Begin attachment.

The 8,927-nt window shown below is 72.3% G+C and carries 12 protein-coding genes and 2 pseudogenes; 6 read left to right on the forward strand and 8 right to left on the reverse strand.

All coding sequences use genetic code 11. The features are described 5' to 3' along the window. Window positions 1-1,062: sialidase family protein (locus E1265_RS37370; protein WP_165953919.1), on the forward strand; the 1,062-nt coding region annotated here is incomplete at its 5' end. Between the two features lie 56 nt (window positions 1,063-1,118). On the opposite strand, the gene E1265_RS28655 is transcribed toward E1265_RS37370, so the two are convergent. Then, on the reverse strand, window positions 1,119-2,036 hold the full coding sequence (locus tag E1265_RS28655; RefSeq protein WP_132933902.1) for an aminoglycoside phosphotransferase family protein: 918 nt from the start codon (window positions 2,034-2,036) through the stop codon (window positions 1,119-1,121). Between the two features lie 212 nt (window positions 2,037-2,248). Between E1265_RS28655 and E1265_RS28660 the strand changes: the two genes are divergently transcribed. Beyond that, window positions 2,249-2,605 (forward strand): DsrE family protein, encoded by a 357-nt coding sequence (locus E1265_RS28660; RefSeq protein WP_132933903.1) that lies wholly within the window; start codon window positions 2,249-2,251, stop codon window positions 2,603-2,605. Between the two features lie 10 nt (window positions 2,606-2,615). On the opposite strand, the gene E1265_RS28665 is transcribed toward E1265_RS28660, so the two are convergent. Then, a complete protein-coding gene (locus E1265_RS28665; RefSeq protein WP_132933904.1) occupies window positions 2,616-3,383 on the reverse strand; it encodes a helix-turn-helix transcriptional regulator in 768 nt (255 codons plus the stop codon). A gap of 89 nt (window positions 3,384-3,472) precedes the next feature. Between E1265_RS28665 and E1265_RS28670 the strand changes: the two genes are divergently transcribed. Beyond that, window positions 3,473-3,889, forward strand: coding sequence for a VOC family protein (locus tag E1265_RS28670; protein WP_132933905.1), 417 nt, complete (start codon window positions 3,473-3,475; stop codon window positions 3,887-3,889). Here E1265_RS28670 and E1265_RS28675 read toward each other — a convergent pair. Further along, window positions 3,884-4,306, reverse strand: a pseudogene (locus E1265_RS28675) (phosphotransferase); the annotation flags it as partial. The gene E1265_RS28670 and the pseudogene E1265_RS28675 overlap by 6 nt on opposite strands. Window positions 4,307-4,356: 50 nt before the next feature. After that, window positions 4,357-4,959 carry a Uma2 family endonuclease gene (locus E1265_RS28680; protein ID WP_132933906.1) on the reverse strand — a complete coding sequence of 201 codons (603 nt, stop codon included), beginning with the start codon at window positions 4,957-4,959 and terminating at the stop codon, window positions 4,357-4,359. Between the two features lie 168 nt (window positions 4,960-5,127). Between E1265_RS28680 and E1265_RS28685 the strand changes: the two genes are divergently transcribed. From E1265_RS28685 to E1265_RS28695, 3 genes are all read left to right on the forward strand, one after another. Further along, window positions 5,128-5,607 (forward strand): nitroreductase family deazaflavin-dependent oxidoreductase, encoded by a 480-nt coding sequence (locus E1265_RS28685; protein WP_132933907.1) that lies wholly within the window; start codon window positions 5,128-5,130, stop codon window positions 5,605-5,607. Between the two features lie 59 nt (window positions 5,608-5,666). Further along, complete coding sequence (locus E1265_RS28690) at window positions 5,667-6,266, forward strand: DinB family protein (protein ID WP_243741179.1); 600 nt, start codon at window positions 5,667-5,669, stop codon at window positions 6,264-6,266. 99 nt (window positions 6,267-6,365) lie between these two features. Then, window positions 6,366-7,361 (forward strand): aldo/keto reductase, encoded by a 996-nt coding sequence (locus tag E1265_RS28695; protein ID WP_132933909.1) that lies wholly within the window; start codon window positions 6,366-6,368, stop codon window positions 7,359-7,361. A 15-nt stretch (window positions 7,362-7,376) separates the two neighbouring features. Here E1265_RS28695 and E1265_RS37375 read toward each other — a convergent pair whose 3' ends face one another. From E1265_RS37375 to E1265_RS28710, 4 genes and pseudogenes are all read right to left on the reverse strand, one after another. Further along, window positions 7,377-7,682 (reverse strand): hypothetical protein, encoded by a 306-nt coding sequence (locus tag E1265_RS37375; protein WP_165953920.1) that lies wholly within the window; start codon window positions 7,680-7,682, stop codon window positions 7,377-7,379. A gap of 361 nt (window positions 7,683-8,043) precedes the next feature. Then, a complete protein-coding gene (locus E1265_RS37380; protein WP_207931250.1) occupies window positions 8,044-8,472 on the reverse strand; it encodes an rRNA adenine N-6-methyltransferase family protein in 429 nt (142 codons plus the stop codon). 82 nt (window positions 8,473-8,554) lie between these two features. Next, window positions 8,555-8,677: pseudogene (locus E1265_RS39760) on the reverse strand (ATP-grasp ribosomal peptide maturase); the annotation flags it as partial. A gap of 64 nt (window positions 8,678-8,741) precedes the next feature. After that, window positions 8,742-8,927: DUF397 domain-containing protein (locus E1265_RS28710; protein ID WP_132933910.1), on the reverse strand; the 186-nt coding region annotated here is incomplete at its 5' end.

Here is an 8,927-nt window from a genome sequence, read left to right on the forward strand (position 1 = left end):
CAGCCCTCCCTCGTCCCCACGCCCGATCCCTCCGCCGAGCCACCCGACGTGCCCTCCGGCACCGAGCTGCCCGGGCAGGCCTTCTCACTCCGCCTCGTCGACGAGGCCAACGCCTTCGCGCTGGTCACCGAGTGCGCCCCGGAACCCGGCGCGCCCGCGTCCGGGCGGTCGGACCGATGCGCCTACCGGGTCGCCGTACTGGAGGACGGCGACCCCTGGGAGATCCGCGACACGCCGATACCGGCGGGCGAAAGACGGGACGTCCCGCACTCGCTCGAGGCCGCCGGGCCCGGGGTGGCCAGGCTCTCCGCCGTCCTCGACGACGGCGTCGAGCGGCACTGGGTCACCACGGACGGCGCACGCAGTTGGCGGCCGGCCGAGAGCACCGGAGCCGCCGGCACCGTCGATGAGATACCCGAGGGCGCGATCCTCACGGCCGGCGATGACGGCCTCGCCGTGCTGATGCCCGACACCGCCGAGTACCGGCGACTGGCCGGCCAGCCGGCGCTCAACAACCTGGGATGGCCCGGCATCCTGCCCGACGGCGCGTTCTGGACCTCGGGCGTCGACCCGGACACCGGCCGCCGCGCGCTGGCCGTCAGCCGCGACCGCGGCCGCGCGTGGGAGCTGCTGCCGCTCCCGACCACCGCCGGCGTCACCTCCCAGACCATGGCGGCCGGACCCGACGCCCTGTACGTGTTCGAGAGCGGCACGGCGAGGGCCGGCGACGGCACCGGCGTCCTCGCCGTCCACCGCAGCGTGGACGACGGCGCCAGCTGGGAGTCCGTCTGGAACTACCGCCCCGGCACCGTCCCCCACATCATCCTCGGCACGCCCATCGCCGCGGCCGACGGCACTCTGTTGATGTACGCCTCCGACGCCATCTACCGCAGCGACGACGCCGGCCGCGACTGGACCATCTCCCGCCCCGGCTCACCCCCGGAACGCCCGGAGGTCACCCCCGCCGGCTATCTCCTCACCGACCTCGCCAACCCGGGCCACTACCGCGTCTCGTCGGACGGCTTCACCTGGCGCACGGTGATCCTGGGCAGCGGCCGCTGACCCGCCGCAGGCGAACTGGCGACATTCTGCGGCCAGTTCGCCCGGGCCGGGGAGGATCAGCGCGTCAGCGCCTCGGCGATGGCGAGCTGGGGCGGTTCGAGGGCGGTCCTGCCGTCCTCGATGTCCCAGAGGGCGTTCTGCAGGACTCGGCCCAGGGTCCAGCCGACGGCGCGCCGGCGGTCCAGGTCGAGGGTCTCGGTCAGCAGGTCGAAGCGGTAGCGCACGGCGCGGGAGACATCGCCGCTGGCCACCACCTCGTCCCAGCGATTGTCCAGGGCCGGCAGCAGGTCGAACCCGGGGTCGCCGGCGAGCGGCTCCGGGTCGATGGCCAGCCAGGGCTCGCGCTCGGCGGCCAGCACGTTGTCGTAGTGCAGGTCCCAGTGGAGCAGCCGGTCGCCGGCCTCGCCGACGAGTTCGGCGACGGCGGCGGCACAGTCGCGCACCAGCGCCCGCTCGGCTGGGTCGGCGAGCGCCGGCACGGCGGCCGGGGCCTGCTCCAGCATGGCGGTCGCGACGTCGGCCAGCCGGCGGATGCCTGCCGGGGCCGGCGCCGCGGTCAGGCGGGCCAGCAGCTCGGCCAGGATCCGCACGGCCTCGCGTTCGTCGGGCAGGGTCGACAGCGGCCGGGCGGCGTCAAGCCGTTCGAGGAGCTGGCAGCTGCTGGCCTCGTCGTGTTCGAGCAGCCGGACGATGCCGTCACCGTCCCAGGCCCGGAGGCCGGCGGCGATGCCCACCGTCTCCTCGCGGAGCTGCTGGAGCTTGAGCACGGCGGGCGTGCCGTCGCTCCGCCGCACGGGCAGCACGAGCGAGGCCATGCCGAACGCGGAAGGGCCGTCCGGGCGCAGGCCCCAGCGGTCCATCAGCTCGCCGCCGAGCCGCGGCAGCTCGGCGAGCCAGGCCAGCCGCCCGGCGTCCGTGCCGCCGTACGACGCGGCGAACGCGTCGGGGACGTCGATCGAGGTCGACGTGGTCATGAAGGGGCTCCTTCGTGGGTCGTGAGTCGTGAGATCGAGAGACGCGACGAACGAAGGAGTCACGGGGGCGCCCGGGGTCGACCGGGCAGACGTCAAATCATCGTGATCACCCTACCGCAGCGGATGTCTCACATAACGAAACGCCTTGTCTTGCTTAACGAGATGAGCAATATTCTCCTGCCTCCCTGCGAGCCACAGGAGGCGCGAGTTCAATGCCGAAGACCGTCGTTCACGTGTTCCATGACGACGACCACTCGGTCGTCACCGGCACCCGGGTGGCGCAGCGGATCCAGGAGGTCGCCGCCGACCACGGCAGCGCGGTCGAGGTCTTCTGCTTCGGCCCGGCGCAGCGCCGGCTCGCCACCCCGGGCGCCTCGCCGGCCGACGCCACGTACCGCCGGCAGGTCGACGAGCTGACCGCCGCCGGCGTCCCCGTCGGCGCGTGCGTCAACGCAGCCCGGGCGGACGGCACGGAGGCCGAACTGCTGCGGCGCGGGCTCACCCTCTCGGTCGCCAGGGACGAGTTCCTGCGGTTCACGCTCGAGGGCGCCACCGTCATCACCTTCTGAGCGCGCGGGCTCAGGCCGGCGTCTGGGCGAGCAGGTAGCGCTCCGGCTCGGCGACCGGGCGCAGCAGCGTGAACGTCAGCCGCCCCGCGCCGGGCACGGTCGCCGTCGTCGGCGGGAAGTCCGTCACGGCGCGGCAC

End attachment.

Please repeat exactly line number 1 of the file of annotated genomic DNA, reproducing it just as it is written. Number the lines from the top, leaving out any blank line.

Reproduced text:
The 8,927-nt window shown below is 72.3% G+C and carries 12 protein-coding genes and 2 pseudogenes; 6 read left to right on the forward strand and 8 right to left on the reverse strand.